Knowledge workers are the other key priority today. Not only does the domestic IT market require thousands of skilled knowledge workers, overseas markets are also projecting a significant demand for trained Indian software and hardware talent. Towards this end, the Government, (under the 10th Five Year Plan) should envisage an IIT (Indian Institute of Technology) in every state in the country. Also, an allocation of at least Rs. 1,500 crore needs to be made during 2001-02 for partially upgrading 43 RECs to the level of IITs and starting new IIITs during the year.

The hardware industry will also need to be incentivized this year. Today, giant MNCs or even Indian companies are not producing hardware in the country simply because they have not been provided with a proper global level manufacturing environment.

The need of the hour is reliable power, excellent highways that link the manufacturing facilities to ports and international airports and hassle-free customs procedures.

Today, a significant demand of the software industry is that whatever concessions have been given should not be taken away. Import duties on software that currently stand at zero should remain so and not be raised.

Furthermore, some refinement will also have to be brought into Sections 10A/10B of the Income Tax Act. The problem with the new sections is that they follow a narrow definition of computer software, with the result that many income tax officials believe that on-site services exports are not exempted from income tax under the new sections. The fact is that almost 60 percent of India’s software exports are through on-site services. In 2000-01, out of the projected US$6.2 billion of software exports, almost US$3.7 billion were realized from on-site services. The requirement this year then is for on-site services to continue getting income tax exemption under the new Sections 10A/10B of the Income Tax Act.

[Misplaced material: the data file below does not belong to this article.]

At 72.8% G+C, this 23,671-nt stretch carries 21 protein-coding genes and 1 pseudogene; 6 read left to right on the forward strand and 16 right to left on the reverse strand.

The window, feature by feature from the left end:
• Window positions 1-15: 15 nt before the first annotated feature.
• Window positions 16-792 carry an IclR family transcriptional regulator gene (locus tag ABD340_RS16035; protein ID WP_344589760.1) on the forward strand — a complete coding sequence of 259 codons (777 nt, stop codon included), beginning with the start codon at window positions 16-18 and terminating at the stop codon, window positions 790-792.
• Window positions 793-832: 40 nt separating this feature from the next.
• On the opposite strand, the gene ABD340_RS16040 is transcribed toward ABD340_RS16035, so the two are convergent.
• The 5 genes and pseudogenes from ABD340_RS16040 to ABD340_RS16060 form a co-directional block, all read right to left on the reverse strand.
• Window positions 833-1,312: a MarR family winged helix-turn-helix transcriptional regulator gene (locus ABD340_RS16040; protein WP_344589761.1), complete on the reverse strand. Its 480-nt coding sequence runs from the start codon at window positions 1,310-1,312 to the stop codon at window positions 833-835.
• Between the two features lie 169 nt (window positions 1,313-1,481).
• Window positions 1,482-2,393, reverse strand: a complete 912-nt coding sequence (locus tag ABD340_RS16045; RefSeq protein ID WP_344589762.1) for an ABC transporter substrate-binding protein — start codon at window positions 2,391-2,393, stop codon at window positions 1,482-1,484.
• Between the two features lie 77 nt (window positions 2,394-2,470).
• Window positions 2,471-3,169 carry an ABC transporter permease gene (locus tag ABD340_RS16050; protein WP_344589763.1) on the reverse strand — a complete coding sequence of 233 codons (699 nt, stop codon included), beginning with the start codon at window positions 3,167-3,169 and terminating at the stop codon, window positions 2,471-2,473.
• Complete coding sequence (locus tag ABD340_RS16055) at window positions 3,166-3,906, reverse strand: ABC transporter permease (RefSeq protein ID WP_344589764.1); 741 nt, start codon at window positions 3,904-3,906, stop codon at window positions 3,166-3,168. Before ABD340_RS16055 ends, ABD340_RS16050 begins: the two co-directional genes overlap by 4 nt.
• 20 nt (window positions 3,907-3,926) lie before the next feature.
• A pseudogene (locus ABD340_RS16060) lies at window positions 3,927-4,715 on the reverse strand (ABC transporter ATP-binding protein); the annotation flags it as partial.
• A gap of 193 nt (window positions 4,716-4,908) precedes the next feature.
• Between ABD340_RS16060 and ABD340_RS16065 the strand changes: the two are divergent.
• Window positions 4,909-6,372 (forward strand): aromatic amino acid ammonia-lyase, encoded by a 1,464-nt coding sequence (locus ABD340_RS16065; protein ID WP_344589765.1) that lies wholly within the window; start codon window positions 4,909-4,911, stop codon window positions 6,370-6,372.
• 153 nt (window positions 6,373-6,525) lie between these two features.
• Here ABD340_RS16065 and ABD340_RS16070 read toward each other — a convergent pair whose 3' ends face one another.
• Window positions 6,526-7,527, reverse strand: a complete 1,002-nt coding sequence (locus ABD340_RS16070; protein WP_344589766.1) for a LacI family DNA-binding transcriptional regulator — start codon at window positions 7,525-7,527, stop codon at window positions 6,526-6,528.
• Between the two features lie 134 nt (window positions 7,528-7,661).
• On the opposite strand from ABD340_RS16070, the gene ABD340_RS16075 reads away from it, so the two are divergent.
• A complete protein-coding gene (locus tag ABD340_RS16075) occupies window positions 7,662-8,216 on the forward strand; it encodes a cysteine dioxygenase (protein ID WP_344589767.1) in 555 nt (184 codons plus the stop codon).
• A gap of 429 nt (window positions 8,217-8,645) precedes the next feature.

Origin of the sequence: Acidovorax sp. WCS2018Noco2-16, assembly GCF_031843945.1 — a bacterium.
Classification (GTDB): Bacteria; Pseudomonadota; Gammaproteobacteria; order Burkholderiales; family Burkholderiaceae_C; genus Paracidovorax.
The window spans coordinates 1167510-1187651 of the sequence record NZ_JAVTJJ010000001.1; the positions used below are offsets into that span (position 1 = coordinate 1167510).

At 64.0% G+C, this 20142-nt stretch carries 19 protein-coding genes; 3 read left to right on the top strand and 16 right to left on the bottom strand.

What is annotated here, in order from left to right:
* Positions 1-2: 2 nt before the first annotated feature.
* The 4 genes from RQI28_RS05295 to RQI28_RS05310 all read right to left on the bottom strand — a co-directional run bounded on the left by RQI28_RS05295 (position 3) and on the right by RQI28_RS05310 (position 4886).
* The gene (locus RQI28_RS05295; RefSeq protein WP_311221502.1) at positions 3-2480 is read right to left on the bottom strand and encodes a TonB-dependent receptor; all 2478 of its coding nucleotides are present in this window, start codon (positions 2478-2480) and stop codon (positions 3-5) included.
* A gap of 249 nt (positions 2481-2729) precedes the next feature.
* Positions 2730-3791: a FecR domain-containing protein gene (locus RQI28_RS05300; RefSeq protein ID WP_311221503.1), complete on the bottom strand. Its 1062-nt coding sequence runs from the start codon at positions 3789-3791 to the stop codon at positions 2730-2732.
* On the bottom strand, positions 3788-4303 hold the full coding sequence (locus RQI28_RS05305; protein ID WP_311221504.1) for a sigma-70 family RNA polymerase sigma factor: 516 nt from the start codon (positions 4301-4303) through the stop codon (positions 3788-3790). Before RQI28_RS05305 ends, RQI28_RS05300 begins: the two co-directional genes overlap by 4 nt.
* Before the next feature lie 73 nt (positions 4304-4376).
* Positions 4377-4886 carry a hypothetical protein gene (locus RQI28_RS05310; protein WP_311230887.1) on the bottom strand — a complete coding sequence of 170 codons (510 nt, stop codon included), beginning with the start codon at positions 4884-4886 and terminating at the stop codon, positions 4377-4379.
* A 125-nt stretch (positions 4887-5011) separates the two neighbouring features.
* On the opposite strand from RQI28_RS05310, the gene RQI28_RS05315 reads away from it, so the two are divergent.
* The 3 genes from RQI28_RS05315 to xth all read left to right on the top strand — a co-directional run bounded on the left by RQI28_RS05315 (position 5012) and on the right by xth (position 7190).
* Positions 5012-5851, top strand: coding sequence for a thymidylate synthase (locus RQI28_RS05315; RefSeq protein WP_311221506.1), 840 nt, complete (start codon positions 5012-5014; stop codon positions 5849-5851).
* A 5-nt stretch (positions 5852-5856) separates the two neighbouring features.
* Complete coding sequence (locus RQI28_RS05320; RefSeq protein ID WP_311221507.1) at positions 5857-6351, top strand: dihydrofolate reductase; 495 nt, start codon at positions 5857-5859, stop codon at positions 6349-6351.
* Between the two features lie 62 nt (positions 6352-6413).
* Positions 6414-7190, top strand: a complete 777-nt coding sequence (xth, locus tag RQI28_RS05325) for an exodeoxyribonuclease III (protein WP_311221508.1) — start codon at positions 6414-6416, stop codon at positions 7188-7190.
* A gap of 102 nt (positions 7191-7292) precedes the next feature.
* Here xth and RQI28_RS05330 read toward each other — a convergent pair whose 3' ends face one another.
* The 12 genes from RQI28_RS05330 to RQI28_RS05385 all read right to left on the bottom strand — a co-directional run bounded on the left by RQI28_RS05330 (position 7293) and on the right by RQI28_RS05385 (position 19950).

Another suggestion relates to SMEs (small and medium companies) which are currently working on projects sub-contracted to them by larger software players. It is being recommended that such companies and their services also be exempt from income tax, a move that will boost the growth of this segment.

Also, changes need to be made in section 10A/10B, so that we allow tax holiday also for those companies, whose ownership changes during the year.

All in all, the industry is looking forward to an IT friendly budget 2001. The hope is that the Finance Minister will do a hat trick and like the previous years live up to the expectations of the software and hardware industries. In view of the Gujarat earthquake, the Government has already levied a surcharge without waiting for the budget. Hopefully this will be sufficient and no new levies will be imposed by the Financial Bill 2001. A soft budget in hard times might well be the answer we are looking for this year.